Winegarden’s results were similar to those I found in my April 10, 2019, article, “ESG Strategy Performance.” In each of the three MSCI ESG Index returns I examined (ESG Select, ESG Leaders and ESG Universal), they provided lower returns, and lower risk-adjusted returns, than the broad market index. In addition, these results are consistent with those found in other academic papers, which I examined in my article of March 30, 2018, “Principle Over Profits.


It is critical that investors explicitly recognize the tradeoffs between ESG goals and financial returns. While ESG investing continues to gain in popularity, economic theory suggests that, if a large enough proportion of investors chooses to avoid the stocks of companies with low ESG ratings, the share prices of such companies will be depressed. They will have a higher cost of capital because they will trade at a lower price-to-earnings ratio. Thus, they would offer higher expected returns (which some investors may view as compensation for the emotional “cost” of exposure to what they consider offensive companies). Academic research that I reviewed in a recent article has confirmed the evidence supports the theory. With this knowledge, investors are positioned to pursue their financial goals in the manner that reflects their values and the costs they are willing to bear to achieve those values.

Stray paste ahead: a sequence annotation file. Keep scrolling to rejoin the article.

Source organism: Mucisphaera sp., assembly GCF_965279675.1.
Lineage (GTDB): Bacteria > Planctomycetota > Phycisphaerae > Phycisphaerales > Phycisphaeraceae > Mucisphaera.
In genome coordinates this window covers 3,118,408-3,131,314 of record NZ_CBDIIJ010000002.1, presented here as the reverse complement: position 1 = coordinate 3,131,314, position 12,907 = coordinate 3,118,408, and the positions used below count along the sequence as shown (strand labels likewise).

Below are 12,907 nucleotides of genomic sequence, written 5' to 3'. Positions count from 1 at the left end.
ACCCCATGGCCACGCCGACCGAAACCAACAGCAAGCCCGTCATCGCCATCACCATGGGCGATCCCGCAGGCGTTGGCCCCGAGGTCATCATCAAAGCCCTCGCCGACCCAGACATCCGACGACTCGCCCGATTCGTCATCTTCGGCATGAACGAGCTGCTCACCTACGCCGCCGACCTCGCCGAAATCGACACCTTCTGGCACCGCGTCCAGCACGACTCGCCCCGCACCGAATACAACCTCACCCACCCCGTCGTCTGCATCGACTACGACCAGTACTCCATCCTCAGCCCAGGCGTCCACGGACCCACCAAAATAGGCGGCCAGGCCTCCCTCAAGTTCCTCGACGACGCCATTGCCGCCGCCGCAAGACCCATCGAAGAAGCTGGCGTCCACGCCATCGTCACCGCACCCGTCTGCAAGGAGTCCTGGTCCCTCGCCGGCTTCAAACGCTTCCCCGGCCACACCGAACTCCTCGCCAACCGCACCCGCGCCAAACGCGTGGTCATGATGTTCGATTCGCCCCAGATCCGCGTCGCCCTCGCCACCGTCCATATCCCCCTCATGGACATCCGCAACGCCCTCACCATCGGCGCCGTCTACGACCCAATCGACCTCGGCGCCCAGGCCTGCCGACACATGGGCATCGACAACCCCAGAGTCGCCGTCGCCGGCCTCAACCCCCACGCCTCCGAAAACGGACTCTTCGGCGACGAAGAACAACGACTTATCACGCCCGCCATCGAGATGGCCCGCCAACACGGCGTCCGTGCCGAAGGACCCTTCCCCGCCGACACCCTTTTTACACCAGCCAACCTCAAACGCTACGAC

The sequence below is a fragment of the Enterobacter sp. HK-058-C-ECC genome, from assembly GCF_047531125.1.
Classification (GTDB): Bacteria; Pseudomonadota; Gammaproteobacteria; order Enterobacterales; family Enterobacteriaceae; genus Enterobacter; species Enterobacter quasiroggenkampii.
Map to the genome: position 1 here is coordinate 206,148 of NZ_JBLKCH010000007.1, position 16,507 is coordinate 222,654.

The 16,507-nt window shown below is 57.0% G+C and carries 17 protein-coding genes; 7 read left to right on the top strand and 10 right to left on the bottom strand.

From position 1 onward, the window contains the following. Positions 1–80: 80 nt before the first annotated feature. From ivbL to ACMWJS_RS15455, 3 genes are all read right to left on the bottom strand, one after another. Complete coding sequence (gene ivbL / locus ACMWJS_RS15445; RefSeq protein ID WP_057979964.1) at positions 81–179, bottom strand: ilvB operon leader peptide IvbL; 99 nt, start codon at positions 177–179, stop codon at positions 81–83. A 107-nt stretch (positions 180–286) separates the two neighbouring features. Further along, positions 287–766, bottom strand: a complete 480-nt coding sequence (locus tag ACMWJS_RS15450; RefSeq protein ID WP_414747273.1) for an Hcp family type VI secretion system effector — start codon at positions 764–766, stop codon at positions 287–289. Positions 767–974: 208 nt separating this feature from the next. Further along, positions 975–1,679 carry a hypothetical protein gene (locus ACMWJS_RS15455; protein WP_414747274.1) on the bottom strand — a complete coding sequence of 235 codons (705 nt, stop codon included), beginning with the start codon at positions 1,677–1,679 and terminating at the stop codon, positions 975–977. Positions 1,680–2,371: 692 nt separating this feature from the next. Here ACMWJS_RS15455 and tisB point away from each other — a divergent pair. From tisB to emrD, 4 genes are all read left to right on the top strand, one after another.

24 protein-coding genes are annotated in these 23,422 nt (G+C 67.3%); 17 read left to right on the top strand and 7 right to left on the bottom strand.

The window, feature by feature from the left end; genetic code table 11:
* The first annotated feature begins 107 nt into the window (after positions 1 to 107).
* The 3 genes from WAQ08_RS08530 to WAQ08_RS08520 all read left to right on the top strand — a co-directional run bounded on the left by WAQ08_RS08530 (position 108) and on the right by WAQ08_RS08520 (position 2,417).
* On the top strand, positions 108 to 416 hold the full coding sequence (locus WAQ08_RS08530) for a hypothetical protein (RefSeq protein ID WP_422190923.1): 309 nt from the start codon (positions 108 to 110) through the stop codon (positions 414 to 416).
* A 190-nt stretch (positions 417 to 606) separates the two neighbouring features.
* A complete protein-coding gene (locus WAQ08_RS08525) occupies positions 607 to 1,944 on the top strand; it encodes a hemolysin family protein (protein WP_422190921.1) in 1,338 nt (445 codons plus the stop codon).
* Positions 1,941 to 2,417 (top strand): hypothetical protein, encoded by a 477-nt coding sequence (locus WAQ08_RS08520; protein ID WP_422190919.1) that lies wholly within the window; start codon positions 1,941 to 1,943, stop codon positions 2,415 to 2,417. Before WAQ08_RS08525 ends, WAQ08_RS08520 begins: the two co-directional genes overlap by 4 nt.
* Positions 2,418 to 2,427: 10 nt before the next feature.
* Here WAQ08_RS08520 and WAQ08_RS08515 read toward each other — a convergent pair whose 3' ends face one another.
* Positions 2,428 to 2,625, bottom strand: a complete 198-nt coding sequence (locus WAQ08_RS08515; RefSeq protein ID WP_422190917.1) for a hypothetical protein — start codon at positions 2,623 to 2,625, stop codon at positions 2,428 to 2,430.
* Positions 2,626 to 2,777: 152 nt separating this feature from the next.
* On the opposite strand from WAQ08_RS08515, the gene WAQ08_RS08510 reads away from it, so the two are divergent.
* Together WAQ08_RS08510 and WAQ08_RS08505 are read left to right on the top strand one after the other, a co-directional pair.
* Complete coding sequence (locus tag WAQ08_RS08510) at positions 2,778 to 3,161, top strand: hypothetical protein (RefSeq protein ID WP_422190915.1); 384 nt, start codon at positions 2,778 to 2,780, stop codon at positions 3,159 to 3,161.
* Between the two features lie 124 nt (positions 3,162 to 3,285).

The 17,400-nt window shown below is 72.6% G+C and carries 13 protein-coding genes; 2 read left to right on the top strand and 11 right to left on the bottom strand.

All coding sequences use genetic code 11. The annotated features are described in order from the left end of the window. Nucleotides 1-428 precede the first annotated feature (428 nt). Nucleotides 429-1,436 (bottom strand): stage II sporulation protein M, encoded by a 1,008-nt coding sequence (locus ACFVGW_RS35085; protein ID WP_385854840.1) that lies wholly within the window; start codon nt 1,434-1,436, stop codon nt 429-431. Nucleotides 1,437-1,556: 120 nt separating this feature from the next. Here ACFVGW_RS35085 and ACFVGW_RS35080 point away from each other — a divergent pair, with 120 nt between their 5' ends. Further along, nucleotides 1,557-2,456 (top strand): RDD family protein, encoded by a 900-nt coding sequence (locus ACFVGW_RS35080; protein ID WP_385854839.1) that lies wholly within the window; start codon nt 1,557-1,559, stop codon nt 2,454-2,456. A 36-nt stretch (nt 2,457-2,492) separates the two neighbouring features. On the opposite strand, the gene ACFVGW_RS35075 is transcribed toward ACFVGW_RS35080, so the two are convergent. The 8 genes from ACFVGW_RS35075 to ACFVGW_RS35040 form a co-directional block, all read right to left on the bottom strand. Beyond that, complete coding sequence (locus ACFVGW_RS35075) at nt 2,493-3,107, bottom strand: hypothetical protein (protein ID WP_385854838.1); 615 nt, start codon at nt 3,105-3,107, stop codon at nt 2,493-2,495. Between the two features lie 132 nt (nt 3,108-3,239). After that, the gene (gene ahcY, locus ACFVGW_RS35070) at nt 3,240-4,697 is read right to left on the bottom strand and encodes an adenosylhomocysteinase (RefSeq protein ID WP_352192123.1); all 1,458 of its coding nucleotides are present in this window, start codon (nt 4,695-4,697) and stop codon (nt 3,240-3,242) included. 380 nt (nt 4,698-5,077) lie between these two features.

Larry Swedroe is the director of research for The BAM Alliance, a community of more than 130 independent registered investment advisors throughout the country.